So: Christmas is four days away, and I still have to bake the sand tarts. Mom didn’t bake a lot, but these were her specialty and if you ask me, it isn’t Christmas without ’em. The dough is made; I just need to roll / cut / bake. And while of course they made me think of her in the past, this year I’ll be summoning Mom’s spirit more than usual. “They’re too much work,” she said of these cookies in her later years. “Someone else can make them now.”

Challenge accepted, Mom. I’m on it.

 

**Did I tell you, we moved? Still in the same neighborhood, much nicer digs. I wish my Mom could see it – she’d approve.

 

Deck the halls, now make it disappear

MAYBE IT’S JUST ME, but lately, I get as excited to undecorate after Christmas as I am to decorate right after Thanksgiving. Oh, there have been years where I could barely stand the thought of dragging the “big Santas” up from the storage room, but once I unbox them, I’m always happy I did. And this year, in my new place, they hold a place of prominence I didn’t have in my last house:

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My Santas, displayed atop the peninsula that holds the gas fireplace.

A few years ago, I was feeling grouchy in December, and came *thisclose* to just not digging out the Big Santas. Why get them out, I thought, when in three weeks I will have to spend another half-hour putting them away? So I told my kids, and they said, WHAT?? YOU HAVE TO GET THEM OUT!! So I did.

When I was a kid, my mom mandated that the Christmas tree come down on New Year’s Day. Ornaments repacked, gifts put away, all traces of the holiday gone. I remember dreading the chore. It meant the Christmas fun was over, and January’s bleakness had arrived.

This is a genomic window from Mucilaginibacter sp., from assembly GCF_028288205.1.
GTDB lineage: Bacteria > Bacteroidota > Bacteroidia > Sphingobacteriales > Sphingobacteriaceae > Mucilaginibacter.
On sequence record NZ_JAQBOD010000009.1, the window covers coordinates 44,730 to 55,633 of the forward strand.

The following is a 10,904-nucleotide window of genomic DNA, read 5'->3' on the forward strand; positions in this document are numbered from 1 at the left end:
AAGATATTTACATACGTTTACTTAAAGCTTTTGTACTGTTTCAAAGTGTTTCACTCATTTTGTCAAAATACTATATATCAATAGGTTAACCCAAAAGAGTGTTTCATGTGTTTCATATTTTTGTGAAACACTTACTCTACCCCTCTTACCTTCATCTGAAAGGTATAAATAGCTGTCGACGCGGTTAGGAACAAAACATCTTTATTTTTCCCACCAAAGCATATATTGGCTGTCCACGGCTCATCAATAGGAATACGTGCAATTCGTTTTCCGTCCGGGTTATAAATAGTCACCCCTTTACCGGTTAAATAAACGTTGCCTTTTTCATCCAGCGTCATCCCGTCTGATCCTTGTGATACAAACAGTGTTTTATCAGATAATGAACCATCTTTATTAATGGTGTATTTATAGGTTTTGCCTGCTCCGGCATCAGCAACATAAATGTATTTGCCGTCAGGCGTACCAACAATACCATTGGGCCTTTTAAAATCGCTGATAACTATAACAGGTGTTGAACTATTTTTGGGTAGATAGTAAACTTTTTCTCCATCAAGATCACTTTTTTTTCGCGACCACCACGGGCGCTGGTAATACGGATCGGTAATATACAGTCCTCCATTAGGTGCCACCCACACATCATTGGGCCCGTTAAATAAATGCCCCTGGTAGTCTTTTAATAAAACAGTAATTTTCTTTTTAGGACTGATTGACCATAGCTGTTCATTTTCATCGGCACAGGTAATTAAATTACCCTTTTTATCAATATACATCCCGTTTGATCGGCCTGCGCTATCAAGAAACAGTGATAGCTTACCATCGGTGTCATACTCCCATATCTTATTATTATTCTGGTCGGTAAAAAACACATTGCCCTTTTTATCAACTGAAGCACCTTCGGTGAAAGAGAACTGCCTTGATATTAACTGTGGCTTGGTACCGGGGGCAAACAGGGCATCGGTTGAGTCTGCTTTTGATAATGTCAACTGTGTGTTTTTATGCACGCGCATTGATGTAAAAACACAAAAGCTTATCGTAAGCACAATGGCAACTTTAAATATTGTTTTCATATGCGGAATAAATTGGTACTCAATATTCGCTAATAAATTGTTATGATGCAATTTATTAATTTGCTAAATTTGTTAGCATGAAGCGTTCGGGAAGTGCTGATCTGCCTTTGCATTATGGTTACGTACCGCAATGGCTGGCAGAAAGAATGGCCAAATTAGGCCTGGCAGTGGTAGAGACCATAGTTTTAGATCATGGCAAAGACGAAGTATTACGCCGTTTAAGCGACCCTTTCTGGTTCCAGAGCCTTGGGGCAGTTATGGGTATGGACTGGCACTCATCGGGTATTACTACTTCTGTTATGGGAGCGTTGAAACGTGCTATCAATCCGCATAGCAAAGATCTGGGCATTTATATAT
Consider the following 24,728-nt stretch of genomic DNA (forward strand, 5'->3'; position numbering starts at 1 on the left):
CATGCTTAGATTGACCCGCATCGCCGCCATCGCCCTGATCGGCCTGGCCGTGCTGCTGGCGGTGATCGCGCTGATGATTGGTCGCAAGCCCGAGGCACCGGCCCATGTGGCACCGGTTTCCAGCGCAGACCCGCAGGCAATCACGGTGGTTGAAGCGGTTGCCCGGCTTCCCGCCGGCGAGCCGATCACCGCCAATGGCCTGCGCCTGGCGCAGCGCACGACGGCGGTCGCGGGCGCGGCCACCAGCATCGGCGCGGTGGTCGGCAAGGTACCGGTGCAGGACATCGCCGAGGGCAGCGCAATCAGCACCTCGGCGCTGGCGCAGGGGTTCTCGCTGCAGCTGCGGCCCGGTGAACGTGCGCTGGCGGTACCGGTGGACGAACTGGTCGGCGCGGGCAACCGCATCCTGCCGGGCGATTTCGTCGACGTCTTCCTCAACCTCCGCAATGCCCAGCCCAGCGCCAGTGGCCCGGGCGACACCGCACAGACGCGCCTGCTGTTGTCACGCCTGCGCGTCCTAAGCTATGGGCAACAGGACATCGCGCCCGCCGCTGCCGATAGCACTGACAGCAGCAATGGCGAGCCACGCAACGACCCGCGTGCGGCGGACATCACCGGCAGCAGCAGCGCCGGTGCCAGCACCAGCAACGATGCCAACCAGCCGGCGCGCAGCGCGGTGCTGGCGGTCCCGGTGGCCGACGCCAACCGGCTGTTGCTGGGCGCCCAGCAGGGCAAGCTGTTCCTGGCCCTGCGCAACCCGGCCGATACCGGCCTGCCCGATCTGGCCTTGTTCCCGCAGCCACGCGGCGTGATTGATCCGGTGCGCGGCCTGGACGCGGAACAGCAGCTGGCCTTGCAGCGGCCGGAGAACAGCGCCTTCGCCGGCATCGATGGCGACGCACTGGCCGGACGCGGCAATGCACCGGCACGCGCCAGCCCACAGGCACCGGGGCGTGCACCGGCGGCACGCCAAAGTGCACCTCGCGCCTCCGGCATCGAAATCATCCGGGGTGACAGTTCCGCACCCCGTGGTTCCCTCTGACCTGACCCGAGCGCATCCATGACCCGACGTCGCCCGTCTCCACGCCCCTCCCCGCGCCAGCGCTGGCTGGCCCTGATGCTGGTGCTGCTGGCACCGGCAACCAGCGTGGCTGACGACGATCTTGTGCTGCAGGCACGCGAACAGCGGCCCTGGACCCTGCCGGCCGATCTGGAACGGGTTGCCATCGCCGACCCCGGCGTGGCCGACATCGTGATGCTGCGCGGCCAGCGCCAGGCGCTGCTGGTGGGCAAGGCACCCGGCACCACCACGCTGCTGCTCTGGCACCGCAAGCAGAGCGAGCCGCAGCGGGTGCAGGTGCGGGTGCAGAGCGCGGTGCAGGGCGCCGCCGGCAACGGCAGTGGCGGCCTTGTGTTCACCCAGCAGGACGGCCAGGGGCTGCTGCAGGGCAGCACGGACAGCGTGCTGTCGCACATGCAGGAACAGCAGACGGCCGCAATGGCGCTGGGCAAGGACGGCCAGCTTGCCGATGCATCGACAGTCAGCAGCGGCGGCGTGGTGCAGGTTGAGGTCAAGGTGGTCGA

Mom? I get it now.

This year’s tree is my first-ever artificial tree. It holds many of our favorite ornaments, collected over the years. It also features two new Christopher Radko ornaments that Seth got for me, since I made sure Curt got the three we had before, to hang on his own tree. I was moved to tears that Seth remembered the name and shopped to find a good deal, and selected two he thought I’d like – a Santa, and a church.

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See that red thing on the left? It’s a fancy Christmas tree storage bag. With wheels.

As much as I loved this tree, and as much as I’m dreading going down to the garage to get the storage boxes and lugging them up all 30 steps, then back down again, I’m ready for Christmas to be over. It was a really nice holiday this year, but it punctuated the end of a challenging year – not personally, but for the country. The “WTF IS HAPPENING” vibe persists, at least where I live, and the feeling of watching a slow-motion train wreck and being powerless to stop it wears on even the hardiest soul. I am looking forward to a new year, even if the fresh start is symbolic.

I have always differentiated between Christmas decorations and winter ones. As such, I think I’ll leave this display up for a while:

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Silver and red: They aren’t just for Christmas.

And yes, that *is* an as-yet-unpacked moving box that has has there since March, thanks for noticing! But after the tree is stowed away, I’m unpacking that box and placing its contents on that cart to the right. For now, anyway. Until I think of a better idea.

As I write this, there are guys outside with leaf blowers, removing the dusting of snow that fell overnight from the sidewalks out front. I am grateful to be inside, next to my warm gas fireplace, which now works (thanks, Steve!), instead of blowing snow off of my driveway and front walk, which is what I’d have been doing a year ago. The joys of homeownership were many, but so were the annoyances, and snow removal was one of them. In this season of my life, I am grateful for what I had before and even more grateful for what I have today. I have a sense that I am exactly where I need to be at this moment.

Come at me, 2018. I’m ready for you.